clpeak - peak performance of your opencl device


As an opencl developer,  we all want to know peak capabilities of our device. I have been working on a small repo on github github.com/krrishnarraj/clpeak to measure peak performance of opencl device

So what does it do? Measure peak bandwidth for all vector-widths of float. Measure single & double precision compute capacity for all vector-widths. Measure transfer bandwidth from host to device and kernel launch latency. A preview of cayman

Platform: AMD Accelerated Parallel Processing
  Device: Cayman
    Driver version: 1348.4 (Linux x64)

    Global memory bandwidth (GBPS)
      float   : 130.97
      float2  : 131.36
      float4  : 90.50
      float8  : 69.91
      float16 : 35.27
    Single-precision compute (GFLOPS)
      float   : 674.44
      float2  : 1345.68
      float4  : 2601.47
      float8  : 2586.69
      float16 : 2573.38

    Double-precision compute (GFLOPS)
      double   : 671.24
      double2  : 671.59
      double4  : 670.93
      double8  : 669.51
      double16 : 666.50

    Transfer bandwidth (GBPS)
      enqueueWriteBuffer         : 3.53
      enqueueReadBuffer         : 4.43
      enqueueMapBuffer(for read) : 152.89
        memcpy from mapped ptr : 4.40
      enqueueUnmap(after write)   : 1781.26
        memcpy to mapped ptr    : 4.42

    Kernel launch latency : 44.22 us     

Highlights:
  •  Reached a max global bandwidth of 131 GBPS with float/float2
  •  2600 GFLOPS with float4, hardware peak being 2700. The VLIW4 architecture requires vector-code to utilize peak capacity. With scalar code, you only achieve 1/4th of capacity
  •  Double doesn’t require vector-code as 671 GFLOPS was achieved against hw peak of 675(1/4th of single fp) using scalar code
  •  Transfer bandwidth, it actually depends on the host m/c specs. Map/unmap is doing a zero-copy for a buffer created using CL_MEM_ALLOC_HOST_PTR flag (or it could a bug in code which makes it appear as zero-copy)

There is something interesting about intel cpus on intel platform

Platform: Intel(R) OpenCL                                 Platform: Intel(R) OpenCL
  Device: Intel(R) Core(TM) i7-3630QM CPU @ 2.40GHz     Device: Intel(R) Core(TM) i7-3630QM CPU @ 2.40GHz
    Driver version: 1.2 (Win32)                               Driver version: 1.2 (Win64)

    Single-precision compute (GFLOPS)                         Single-precision compute (GFLOPS)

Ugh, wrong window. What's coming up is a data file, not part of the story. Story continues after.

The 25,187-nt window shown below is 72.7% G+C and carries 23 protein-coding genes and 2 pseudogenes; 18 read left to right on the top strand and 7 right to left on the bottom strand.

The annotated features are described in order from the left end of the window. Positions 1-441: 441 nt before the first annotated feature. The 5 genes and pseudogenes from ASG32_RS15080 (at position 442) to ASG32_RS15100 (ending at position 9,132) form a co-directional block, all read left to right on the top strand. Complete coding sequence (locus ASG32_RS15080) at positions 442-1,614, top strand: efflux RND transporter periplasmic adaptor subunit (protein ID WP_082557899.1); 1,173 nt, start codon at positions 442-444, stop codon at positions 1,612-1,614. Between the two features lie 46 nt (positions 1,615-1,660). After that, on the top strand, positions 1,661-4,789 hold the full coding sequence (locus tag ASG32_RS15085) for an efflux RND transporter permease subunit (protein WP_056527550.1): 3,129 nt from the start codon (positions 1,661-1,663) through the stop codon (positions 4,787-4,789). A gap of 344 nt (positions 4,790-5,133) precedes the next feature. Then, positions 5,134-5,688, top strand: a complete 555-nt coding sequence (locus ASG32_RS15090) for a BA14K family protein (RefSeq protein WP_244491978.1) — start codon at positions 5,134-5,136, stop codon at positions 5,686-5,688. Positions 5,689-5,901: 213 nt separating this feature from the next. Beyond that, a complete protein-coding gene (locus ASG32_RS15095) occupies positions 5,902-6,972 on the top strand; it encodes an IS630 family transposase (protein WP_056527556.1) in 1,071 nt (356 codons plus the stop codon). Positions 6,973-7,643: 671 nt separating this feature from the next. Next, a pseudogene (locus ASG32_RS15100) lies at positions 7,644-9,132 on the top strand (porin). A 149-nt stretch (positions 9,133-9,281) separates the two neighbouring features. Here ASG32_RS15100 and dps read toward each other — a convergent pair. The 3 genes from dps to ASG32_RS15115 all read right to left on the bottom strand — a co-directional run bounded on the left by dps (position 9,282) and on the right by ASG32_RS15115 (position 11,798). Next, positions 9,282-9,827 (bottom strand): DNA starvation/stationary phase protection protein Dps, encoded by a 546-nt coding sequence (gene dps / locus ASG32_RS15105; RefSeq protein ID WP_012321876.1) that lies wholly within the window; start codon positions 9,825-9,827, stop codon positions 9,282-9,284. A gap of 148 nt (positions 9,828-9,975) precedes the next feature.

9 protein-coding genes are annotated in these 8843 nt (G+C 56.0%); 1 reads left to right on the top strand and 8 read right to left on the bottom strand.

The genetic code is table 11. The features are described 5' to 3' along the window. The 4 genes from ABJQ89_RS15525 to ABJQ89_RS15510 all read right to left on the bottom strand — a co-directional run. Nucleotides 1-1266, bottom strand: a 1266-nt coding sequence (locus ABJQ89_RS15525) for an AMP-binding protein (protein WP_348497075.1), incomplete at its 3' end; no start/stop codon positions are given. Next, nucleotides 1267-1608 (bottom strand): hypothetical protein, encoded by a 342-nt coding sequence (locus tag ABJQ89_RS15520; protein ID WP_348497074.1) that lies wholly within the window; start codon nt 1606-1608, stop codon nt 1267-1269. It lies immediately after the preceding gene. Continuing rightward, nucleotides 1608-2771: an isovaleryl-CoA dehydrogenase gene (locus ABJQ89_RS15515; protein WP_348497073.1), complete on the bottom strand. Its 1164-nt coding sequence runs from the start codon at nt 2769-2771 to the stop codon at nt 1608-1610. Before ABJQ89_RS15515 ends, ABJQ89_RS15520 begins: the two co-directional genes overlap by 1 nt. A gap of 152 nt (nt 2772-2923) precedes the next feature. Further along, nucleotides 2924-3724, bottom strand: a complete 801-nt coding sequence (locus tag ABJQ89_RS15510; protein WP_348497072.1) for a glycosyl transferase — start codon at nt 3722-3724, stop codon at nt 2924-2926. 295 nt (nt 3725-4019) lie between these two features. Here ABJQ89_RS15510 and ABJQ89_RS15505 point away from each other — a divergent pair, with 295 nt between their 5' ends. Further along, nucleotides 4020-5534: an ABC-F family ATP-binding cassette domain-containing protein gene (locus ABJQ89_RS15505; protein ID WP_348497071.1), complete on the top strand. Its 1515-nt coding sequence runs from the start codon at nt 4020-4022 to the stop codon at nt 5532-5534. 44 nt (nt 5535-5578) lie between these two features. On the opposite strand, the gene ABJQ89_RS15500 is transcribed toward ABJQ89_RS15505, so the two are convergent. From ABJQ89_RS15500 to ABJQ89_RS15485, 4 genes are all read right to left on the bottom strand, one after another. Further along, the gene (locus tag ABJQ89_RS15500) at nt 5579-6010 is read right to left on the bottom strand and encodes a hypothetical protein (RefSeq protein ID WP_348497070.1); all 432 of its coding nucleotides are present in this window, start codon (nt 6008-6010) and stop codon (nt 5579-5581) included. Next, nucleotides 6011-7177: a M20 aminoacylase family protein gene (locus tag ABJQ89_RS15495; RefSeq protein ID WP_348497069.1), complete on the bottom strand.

float   : 25.44                                             float   : 25.41
      float2  : 50.81                                             float2  : 101.06
      float4  : 51.61                                             float4  : 171.80
      float8  : 52.55                                             float8  : 81.04
      float16 : 51.92                                             float16 : 95.44

    Double-precision compute (GFLOPS)                         Double-precision compute (GFLOPS)
      double   : 25.45                                            double   : 25.41
      double2  : 25.47                                            double2  : 87.65
      double4  : 25.71                                            double4  : 34.09
      double8  : 26.23                                            double8  : 30.03
      double16 : 27.16                                            double16 : 86.77

    Transfer bandwidth (GBPS)                                 Transfer bandwidth (GBPS)
      enqueueWriteBuffer          : 2.30                         enqueueWriteBuffer         : 2.26
      enqueueReadBuffer           : 6.47                        enqueueReadBuffer          : 7.56
      enqueueMapBuffer(for read)  : 1.#J                         enqueueMapBuffer(for read) : 1.#J
        memcpy from mapped ptr : 8.39                           memcpy from mapped ptr : 9.26
      enqueueUnmap(after write)   : 1.#J                         enqueueUnmap(after write)  : 1.#J
        memcpy to mapped ptr    : 8.13                           memcpy to mapped ptr   : 8.95

There is a huge compute performance difference in 32/64 modes. I got suspicious and went to intel forum software.intel.com/en-us/forums/topic/495379 . Compiler is exposed to more registers in x64. Running the same program in x64 is showing more than 3x performance!!! The hardware compute peak is 153.6 GFLOPS at 2.4GHz. Arik indicated that actual freq can go higher due to turbo mode. So 172 GFLOPS in x64 is possibly because of turbo mode

Coming to next device, Mali gpu in my laptop (yes yes its chromebook) exynos 5250 soc

Platform: ARM Platform
  Device: Mali-T604
    Driver version: 1.1 (Linux ARM)

    Global memory bandwidth (GBPS)
      float   : 1.56
      float2  : 4.41
      float4  : 5.75
      float8  : Out of resources! Skipped

    Single-precision compute (GFLOPS)
      float   : 2.38
      float2  : 16.40
      float4  : 8.07
      float8  : 21.84
      float16 : 16.37

    No double precision support! Skipped

    Transfer bandwidth (GBPS)
      enqueueWriteBuffer         : 5.84
      enqueueReadBuffer          : 2.59
      enqueueMapBuffer(for read) : 934.99
        memcpy from mapped ptr   : 2.83
      enqueueUnmap(after write)  : 1813.75
        memcpy to mapped ptr     : 2.85

    Kernel launch latency : 149.46 us

Highlights:

  • Max bandwidth of around 5.75 GBPS
  • Compute peak of around 22 GFLOPS. Not sure of what is the real hardware peak. Could be 32 something
  • Around 6 GBPS of host->device bandwidth. This is relatively higher than standard x86 based pcie systems. Map & unmap buffers are zero-copy